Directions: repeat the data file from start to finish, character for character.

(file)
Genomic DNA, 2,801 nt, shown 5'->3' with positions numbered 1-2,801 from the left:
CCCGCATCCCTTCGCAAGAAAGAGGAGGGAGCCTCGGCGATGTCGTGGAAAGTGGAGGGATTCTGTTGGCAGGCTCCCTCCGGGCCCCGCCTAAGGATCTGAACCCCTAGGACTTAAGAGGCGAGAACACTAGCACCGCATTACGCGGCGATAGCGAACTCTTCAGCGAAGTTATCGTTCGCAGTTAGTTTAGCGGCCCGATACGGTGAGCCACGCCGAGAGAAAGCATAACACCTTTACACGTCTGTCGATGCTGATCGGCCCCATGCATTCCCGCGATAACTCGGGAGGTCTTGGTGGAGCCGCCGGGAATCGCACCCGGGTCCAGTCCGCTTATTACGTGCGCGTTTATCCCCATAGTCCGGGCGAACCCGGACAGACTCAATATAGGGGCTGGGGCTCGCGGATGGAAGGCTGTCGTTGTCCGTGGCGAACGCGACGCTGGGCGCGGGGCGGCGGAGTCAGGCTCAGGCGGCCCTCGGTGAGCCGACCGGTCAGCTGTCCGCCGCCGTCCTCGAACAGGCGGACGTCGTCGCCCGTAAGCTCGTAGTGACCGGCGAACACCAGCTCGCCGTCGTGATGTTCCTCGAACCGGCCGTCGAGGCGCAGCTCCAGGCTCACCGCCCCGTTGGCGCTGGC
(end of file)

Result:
Genomic DNA, 2,801 nt, shown 5'->3' with positions numbered 1-2,801 from the left:
CCCGCATCCCTTCGCAAGAAAGAGGAGGGAGCCTCGGCGATGTCGTGGAAAGTGGAGGGATTCTGTTGGCAGGCTCCCTCCGGGCCCCGCCTAAGGATCTGAACCCCTAGGACTTAAGAGGCGAGAACACTAGCACCGCATTACGCGGCGATAGCGAACTCTTCAGCGAAGTTATCGTTCGCAGTTAGTTTAGCGGCCCGATACGGTGAGCCACGCCGAGAGAAAGCATAACACCTTTACACGTCTGTCGATGCTGATCGGCCCCATGCATTCCCGCGATAACTCGGGAGGTCTTGGTGGAGCCGCCGGGAATCGCACCCGGGTCCAGTCCGCTTATTACGTGCGCGTTTATCCCCATAGTCCGGGCGAACCCGGACAGACTCAATATAGGGGCTGGGGCTCGCGGATGGAAGGCTGTCGTTGTCCGTGGCGAACGCGACGCTGGGCGCGGGGCGGCGGAGTCAGGCTCAGGCGGCCCTCGGTGAGCCGACCGGTCAGCTGTCCGCCGCCGTCCTCGAACAGGCGGACGTCGTCGCCCGTAAGCTCGTAGTGACCGGCGAACACCAGCTCGCCGTCGTGATGTTCCTCGAACCGGCCGTCGAGGCGCAGCTCCAGGCTCACCGCCCCGTTGGCGCTGGC